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Dianne Austin
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Dianne Austin

Dianne is the co-founder of Natural Haircare News and Coils To Locs.com. She's been blogging about natural hair ever since she made the decision to break free of the creamy crack in 2012.
Dianne Austin
Follow NHCN!

How to Deal With Sensitive Hairline

We all know of a black woman with severe hairline issues.  We may be that black woman with the sparse hairline, thin or weak edges, and mild or severe traction alopecia – the hallmarks of an acutely damaged hairline.

We are becoming much more educated as to why our hairline is receding; the usual suspects being overuse of weaves, hair that is pulled much too tightly into braided hairstyles, locs that are pulling at our scalps and ponytails.  All of these styles when overused or used improperly will cause pressure at the hair root which in turn causes damage – lasting damage in most cases.

Here are 5 tips that are worth repeating to reduce or prevent a prematurely receding hairline:

1. If a style hurts especially along the edges, it’s time to stop wearing that hairstyle if you want to save your edges. If you want to wear your hair pulled back, make sure that the style is gently and loosely held in place. Tightly pulling back hair causes tension along the hairline resulting in thin edges over time due to weakened hair resulting in hair loss. You won’t even notice the loss until it’s too late.

2. Sans the elastic headbands and choose a loose cloth headband or scarf instead.  Opt for silk or satin headbands whenever possible.

3. When braiding the hair, make sure that your braids are not too tight along the hairline.  Avoid braids that are either too small, (which will cause damage when you take them out), or too large.  Heavy braids will pull at the hair root which can lead to permanent root damage and traction alopecia.  The same applies to locs.  If your locs are too heavy, you’ll cause permanent hair damage over time.  If you notice that you are suffering from headaches, or the locs are becoming too long and heavy, cut them to alleviate the weight of the hair pulling against your scalp.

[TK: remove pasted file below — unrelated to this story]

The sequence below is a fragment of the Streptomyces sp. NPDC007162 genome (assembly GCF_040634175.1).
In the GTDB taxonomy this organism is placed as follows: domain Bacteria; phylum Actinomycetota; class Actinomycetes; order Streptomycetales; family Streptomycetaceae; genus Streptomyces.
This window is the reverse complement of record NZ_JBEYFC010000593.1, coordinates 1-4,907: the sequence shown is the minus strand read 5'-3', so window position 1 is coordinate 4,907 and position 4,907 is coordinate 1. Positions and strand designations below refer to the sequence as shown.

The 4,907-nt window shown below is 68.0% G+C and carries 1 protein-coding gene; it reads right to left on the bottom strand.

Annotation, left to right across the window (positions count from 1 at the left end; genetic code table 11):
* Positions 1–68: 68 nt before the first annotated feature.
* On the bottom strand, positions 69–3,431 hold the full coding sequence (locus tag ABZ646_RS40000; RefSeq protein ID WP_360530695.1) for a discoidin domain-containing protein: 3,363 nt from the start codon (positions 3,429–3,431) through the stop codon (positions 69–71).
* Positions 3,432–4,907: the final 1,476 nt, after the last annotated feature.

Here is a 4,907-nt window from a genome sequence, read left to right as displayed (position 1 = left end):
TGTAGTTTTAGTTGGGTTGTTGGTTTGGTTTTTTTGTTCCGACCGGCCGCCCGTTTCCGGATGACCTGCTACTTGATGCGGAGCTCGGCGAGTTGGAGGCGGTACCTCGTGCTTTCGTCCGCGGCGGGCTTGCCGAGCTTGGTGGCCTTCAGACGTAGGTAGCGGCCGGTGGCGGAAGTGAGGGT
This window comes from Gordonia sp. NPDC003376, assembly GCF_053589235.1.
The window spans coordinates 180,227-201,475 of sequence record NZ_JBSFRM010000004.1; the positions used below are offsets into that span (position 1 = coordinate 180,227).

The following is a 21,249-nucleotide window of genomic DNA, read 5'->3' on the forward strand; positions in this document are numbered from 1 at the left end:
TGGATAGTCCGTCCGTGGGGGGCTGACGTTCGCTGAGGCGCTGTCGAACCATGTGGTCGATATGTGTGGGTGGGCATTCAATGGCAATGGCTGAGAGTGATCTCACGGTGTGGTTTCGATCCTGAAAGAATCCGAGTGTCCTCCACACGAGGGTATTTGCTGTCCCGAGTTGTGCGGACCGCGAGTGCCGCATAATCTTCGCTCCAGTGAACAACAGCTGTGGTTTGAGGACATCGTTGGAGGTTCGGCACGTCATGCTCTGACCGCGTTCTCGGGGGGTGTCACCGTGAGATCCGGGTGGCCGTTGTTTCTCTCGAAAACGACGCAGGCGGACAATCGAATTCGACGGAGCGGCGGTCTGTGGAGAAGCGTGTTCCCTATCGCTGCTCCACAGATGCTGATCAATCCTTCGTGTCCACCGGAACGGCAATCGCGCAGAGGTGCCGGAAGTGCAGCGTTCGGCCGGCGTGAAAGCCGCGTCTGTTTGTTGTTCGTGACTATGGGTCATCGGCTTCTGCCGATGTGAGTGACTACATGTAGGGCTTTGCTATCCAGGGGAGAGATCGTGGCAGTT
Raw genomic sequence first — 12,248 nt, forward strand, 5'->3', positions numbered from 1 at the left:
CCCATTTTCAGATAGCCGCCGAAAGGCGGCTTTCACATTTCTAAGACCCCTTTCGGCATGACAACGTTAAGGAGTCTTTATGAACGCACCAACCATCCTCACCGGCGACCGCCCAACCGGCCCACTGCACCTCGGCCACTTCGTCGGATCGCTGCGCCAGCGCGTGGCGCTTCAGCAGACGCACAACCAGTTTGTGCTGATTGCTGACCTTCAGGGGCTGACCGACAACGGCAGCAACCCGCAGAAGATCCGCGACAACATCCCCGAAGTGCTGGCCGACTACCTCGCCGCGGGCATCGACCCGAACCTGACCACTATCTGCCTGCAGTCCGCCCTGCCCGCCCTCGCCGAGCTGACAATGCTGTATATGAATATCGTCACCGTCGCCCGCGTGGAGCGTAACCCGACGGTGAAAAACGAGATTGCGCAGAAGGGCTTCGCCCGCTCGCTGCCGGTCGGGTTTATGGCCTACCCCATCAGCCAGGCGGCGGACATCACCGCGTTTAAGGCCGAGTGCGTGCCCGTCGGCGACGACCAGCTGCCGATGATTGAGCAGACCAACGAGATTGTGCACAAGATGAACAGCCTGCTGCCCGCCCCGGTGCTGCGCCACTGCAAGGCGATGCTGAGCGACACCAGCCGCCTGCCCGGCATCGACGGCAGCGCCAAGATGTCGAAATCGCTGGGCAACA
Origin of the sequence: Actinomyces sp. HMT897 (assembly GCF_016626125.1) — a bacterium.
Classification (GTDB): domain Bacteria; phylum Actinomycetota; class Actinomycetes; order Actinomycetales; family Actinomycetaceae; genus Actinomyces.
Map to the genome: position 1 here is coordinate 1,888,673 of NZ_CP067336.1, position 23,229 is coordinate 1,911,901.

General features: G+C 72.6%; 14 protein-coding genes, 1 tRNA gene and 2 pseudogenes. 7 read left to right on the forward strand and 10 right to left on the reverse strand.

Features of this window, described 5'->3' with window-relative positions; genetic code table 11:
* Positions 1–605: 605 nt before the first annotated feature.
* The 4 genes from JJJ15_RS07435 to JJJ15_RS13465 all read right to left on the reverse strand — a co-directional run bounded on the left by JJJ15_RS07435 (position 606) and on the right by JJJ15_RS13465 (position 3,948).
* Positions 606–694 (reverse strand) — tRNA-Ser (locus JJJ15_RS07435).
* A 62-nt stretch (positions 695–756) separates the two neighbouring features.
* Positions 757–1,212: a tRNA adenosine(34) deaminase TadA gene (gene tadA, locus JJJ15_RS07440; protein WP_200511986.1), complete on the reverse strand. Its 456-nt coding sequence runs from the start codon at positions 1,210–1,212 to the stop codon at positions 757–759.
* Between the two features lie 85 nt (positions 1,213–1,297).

4. Avoid sleeping in very tight updos, buns or ponytails. If you have to tie your hair up i.e. in a pineapple before bed to get a second-day hair, make sure that you tie your hair loosely with a scrunchie. Covering your loosely tied hair with a satin scarf will keep the sensitive hair along your edges from getting stressed if you toss and turn in your sleep. Sleeping on a silk or satin pillowcase will also help.

5. Give your sensitive hairline some much-needed tender loving care by massaging it with natural oils or butters. Natural oils like castor oil, grapeseed and coconut oil and natural shea butter can soothe and nourish your scalp because they contain nutrients like Vitamin A which helps keep follicles healthy. Regularly massaging your scalp two to five times a week may encourage growth of healthy, strong hair; especially along your hairline.

Felicia Leatherwood, celebrity natural hairstylist recommends using Temple Balm by Organic Root Stimulator to stimulate hair growth around your edges.

Author: Dianne

Protect Your Hair -Silk Scarves

Changing attitudes about natural hair” is what we do at Natural Haircare News. Through informative articles, podcasts and videos, we go beyond just sharing the latest advice and tips on kinky, curly, wavy haircare – We shake things up and focus on the realities of wearing our hair natural.

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